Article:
HFBoards

Go Back   HFBoards > General Hockey Discussion > The History of Hockey
Mobile Hockey's Future Become a Sponsor Site Rules Support Forum vBookie Page 2
The History of Hockey Relive great moments in hockey history and discuss how the game has changed over time.

Was Lidstrom a generational talent?

Closed Thread
 
Thread Tools
Old
09-17-2013, 03:36 PM
  #351
BraveCanadian
Registered User
 
BraveCanadian's Avatar
 
Join Date: Jun 2010
Country: Canada
Posts: 9,474
vCash: 500
Quote:
Originally Posted by danincanada View Post
Hockey Canada separates males from females and those numbers appear to be for minor hockey up to the CHL.
It is unclear to me how they are tallied on that page. I simply refer to their own report in my previous post.

http://www.hockeycanada.ca/en-ca/Hoc...Adult-Rec.aspx
Quote:
Adult rec teams from coast to coast can register with Hockey Canada. Insurance options, an interactive web site and sanctioned tournaments contact your branch and register now!

Quote:
% of kids may be down but the actual number of kids is up. That's what really matters for the overall talent pool.
You've got a problem in your ever increasing and better talent pool argument, then, don't you?

Population of Canadian males 1996 Census:

5-9: 1,019,290
10-14: 1,023,360
15-19: 1,003,355

Total: 3,046,005


Population of Canadian males 2011 Census:

5-9: 925,960
10-14: 983,990
15-19: 1,115,845

Total: 3,025,795


Quote:
I never said females would be in the NHL. Again, is it somehow cheaper and easier for girls to play minor hockey?
Then they don't matter in this discussion at the moment.

And no one was implying that cost was the only reason enrollments are down. It is certainly one of the reasons. So that is another useless discussion point.


Quote:
Besides, if the competition of an elite Russian league with the NHL matters so much to you, you must admit the NHL was a far lesser league before the elite Russians were able to join in the late 80's.
You really need to check some facts:

Country00-0112-13Change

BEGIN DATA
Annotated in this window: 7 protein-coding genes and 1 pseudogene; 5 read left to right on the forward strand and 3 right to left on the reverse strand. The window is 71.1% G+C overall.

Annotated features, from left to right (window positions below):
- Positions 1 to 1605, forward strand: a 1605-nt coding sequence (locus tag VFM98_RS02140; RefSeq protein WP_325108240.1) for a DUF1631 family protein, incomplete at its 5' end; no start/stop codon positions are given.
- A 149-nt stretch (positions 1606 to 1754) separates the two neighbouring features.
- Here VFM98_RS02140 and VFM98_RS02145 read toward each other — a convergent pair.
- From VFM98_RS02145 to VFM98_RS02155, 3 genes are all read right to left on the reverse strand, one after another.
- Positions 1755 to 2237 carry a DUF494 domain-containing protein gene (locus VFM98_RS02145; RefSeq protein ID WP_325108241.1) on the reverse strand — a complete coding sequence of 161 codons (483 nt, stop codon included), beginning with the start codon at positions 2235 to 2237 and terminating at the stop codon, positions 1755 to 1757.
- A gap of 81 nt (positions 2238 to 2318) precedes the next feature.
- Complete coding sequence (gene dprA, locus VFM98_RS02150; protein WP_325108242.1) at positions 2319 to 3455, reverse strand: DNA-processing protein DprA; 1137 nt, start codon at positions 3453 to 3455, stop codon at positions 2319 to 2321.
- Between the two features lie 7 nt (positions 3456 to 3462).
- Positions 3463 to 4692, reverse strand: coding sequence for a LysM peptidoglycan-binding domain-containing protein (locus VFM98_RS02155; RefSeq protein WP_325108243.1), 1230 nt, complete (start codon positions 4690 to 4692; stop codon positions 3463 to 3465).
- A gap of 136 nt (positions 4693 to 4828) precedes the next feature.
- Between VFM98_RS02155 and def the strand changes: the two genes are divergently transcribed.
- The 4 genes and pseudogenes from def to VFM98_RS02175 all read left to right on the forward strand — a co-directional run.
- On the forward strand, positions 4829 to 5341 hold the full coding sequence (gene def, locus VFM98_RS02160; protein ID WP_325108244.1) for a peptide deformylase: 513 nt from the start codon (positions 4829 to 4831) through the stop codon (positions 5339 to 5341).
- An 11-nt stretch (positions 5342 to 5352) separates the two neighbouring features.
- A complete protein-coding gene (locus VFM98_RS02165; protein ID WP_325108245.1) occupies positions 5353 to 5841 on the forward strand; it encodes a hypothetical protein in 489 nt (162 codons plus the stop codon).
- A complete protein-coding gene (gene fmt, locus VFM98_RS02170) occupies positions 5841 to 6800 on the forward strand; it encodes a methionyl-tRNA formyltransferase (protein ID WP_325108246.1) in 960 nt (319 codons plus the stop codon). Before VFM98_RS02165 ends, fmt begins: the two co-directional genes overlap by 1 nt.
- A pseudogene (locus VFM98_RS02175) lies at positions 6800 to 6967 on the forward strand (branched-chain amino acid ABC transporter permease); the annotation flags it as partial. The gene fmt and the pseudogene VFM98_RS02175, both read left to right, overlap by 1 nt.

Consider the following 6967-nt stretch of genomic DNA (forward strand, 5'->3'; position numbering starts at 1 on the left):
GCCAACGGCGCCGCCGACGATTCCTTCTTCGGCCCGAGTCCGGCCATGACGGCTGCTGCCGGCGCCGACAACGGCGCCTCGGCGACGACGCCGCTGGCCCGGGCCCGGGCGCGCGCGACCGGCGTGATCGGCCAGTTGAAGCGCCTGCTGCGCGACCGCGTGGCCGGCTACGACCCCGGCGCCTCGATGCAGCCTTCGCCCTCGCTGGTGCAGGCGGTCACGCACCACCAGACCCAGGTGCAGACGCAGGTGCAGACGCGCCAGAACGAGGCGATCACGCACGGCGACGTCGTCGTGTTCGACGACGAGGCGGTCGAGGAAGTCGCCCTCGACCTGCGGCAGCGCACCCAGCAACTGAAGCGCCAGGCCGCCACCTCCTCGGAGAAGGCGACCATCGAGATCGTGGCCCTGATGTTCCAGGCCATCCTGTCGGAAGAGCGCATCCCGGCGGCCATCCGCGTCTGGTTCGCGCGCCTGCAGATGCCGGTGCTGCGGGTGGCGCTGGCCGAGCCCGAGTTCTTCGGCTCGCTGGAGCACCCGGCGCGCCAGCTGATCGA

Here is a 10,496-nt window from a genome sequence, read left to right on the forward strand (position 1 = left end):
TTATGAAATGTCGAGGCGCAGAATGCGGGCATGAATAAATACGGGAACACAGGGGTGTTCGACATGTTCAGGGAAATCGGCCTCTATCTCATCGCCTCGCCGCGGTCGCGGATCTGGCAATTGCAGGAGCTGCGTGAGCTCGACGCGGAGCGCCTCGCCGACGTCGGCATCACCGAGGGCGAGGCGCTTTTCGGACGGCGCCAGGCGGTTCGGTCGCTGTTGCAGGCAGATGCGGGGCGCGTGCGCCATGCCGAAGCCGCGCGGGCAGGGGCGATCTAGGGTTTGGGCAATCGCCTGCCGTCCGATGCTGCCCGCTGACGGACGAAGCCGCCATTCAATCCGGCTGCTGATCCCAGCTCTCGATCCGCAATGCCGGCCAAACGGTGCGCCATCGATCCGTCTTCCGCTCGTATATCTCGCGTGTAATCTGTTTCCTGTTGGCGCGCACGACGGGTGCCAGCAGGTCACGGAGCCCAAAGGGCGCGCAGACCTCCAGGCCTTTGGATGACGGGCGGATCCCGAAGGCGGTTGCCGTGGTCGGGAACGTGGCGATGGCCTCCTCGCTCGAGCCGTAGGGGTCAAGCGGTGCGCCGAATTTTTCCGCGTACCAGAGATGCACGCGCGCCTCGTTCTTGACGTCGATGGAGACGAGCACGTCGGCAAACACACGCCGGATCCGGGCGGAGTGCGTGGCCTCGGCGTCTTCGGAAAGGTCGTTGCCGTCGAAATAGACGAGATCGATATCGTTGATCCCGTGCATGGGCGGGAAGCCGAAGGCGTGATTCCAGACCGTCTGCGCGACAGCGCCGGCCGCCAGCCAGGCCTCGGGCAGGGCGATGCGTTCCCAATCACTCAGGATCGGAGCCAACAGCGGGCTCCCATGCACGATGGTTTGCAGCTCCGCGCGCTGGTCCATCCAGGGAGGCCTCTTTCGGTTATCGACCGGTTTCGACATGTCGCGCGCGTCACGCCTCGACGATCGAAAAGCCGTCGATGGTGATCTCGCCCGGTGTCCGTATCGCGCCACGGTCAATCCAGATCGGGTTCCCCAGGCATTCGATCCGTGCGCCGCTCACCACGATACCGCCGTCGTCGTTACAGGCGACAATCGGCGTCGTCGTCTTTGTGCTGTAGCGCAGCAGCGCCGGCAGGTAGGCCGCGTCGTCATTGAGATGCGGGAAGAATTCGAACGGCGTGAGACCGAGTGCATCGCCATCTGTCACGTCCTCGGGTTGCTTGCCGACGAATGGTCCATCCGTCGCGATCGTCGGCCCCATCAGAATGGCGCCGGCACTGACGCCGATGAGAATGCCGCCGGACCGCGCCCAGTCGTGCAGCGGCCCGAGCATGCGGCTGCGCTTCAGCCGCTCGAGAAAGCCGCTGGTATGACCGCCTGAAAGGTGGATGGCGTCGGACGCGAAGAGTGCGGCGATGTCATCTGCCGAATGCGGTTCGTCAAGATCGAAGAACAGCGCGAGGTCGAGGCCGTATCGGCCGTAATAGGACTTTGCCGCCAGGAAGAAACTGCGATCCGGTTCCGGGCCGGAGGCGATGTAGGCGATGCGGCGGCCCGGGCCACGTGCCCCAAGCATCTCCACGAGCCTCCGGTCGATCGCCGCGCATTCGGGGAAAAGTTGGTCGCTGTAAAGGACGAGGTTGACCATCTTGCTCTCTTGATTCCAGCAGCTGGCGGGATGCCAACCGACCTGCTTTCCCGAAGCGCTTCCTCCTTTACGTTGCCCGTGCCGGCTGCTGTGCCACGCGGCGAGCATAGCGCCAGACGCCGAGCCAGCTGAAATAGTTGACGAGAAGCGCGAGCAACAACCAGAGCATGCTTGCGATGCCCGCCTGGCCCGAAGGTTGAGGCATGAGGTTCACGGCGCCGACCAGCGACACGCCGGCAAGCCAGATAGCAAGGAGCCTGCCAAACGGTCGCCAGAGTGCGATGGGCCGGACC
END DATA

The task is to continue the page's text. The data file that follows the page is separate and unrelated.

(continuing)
Canada538484-54
USA149220+71
Czech Republic7044-26
Russia7329-44
Sweden4763+16
Finland3430-4
Slovakia3012-18

That is a lot of talent from outside North America either disappearing or choosing to play elsewhere.

Like I said earlier. The Americans are doing the heavy lifting filling up roster spots in the NHL with help from Scandinavia.


Quote:
It doesn't matter if we accidently end up changing ourselves with hormones in our water and/or genetic engineering, or it's done "naturally" via nature, it still results in an evolutionary process. What else do you want to call it??

The main point is we have changed a lot recently, despite you claiming we haven't.
No. Just no.

BraveCanadian is offline  
Old
09-17-2013, 04:10 PM
  #352
danincanada
Registered User
 
Join Date: Feb 2008
Posts: 1,404
vCash: 500
Quote:
Originally Posted by BraveCanadian View Post
It is unclear to me how they are tallied on that page. I simply refer to their own report in my previous post.

http://www.hockeycanada.ca/en-ca/Hoc...Adult-Rec.aspx
The "Canadian hockey branches" they cite appear to be for minor hockey and the national program. They certainly don't include all adult and men's leagues in Canada or the numbers would be huge. I play in a men's league and I'm not part of one of these branches.

Quote:
Originally Posted by BraveCanadian View Post
You've got a problem in your ever increasing and better talent pool argument, then, don't you?

Population of Canadian males 1996 Census:

5-9: 1,019,290
10-14: 1,023,360
15-19: 1,003,355

Total: 3,046,005

Population of Canadian males 2011 Census:

5-9: 925,960
10-14: 983,990
15-19: 1,115,845

Total: 3,025,795
I meant the actual number of kids playing hockey of course. Anyways, if the number of kids playing has gone up then these statistics are irrelavent.

You are now focusing on the last 15 years. How about the change in the talent pool further back? Did Eddie Shore face the same talent pool, or Doug Harvey? It's a slippery slope for your argument. The numbers will be close if we compare more recent years obviously but the logic remains.

Quote:
Originally Posted by BraveCanadian View Post
You really need to check some facts:

Country00-0112-13Change
Canada538484-54
USA149220+71
Czech Republic7044-26
Russia7329-44
Sweden4763+16
Finland3430-4
Slovakia3012-18

That is a lot of talent from outside North America either disappearing or choosing to play elsewhere.

Like I said earlier. The Americans are doing the heavy lifting filling up roster spots in the NHL with help from Scandinavia.
Again, go back further, please. The talent pool argument goes back much further than this. The numbers will fluctuate but the overall the pool has grown with time. You know this.

So the number of American NHLers has grown immensely and so has their talent pool. Why am I not surprised?

Quote:
Originally Posted by BraveCanadian View Post
No. Just no.
Strong rebuttal here.

In a nutshell this displays the stubbornness and resistance to the talent pool argument. {mod}


Last edited by Killion: 09-17-2013 at 04:49 PM. Reason: easy there...
danincanada is offline  
Old
09-17-2013, 05:44 PM
  #353
Rhiessan71
Just a Fool
 
Rhiessan71's Avatar